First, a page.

The novel “The Man Without Qualities” by Austrian writer Robert Musil has been translated into Korean for the first time, the Austrian Embassy in Seoul announced on Friday.
“Today we mark the first-ever complete translation of ‘Der Mann ohne Eigenschaften [The Man Without Qualities]’ in Korean, a feat achieved by Professor Shin Ji-young,” Wolfgang Angerholzer, Austrian Ambassador to Korea, said at a book launch at his residence in Seoul on Friday.
“It’s no small feat, because she translated a work of more than 1,000 pages, and a work which is one of the main representations of Austrian literature of the 20th century.”
The work, generally considered one of the most important in modern literature, had been translated by other authors and experts, including Ko Won, but previous translations did not cover all known chapters of the work.
The novel itself is unfinished, as Musil began publishing the novel, divided into volumes, in 1930 and died in 1942 without having completed it.
The translation by Shin, a professor of German literature at Korea University, was published in March by Nanam Publishing House.
Given that it took the original author more than two decades to write all three volumes of the novel, it’s no surprise that it took Shin 15 years to translate them.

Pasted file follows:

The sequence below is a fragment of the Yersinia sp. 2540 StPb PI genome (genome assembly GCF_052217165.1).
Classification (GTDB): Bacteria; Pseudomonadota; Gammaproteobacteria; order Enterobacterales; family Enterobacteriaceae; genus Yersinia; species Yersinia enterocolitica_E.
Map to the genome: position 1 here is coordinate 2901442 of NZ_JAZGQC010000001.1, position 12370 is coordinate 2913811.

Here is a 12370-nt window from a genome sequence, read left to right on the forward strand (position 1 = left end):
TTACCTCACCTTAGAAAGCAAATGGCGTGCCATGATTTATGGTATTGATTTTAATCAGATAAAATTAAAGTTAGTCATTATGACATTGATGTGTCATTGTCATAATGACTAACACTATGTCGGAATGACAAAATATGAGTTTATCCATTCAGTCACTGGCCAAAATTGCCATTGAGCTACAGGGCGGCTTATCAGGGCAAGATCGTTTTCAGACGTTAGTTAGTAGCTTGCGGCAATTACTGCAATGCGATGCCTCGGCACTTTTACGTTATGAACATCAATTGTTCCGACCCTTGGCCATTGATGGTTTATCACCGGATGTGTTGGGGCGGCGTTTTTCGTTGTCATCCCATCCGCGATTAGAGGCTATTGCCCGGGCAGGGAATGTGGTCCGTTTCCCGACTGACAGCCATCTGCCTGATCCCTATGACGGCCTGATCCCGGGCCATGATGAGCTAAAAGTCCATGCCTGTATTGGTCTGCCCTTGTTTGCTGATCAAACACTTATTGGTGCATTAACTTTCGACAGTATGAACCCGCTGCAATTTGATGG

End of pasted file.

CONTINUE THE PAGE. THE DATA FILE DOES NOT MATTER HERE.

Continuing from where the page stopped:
“The phrase ‘lost in translation’ exists for a reason,” she told the audience at the launch. “What makes it quite difficult to translate Musil’s work is that you really have to understand what he’s saying. Only after you grasp the full meaning of his German words will you be able to locate the right Korean words to carry all the right nuances the author intended.
Set during the final days of the Austro-Hungarian Empire before the outbreak of World War I, the novel features a wide range of existential themes, which have caught the attention of many literary critics around the world, including those of Seoul.
“Musil speaks in a language that penetrates the human mind, body and soul,” said Moon Gwang-hoon, professor of German language and literature at National Chungbuk University in North Chungcheong. “Understanding one’s language means being reborn with a completely different linguistic thought. Worlds exist in every sentence of Musil’s work. It is a privilege to be able to experience them through his work.
During the launch, actor Park Sang-won read part of a chapter set in the Vienna ring road.
“As I prepared for today’s recitation and read the chapter, I could easily imagine myself on the Vienna Ring Road,” Park said. “My impression was that Musil’s work had enough theatrical elements to give free rein to the imagination of his readers.”
Austria has devoted this year and the next to special years for literature.
“Austrian literature began to develop seriously from the 19th century and found its independent voice in the 20th century in the German-speaking world,” said Angerholzer. “Today, Austrian literature transcends the country’s geography and demographics, and we hope to continue these conversations with local and international audiences to share the works of modern Austrian writers.”
Austria and Korea celebrate their 130th anniversary of diplomatic relations this year.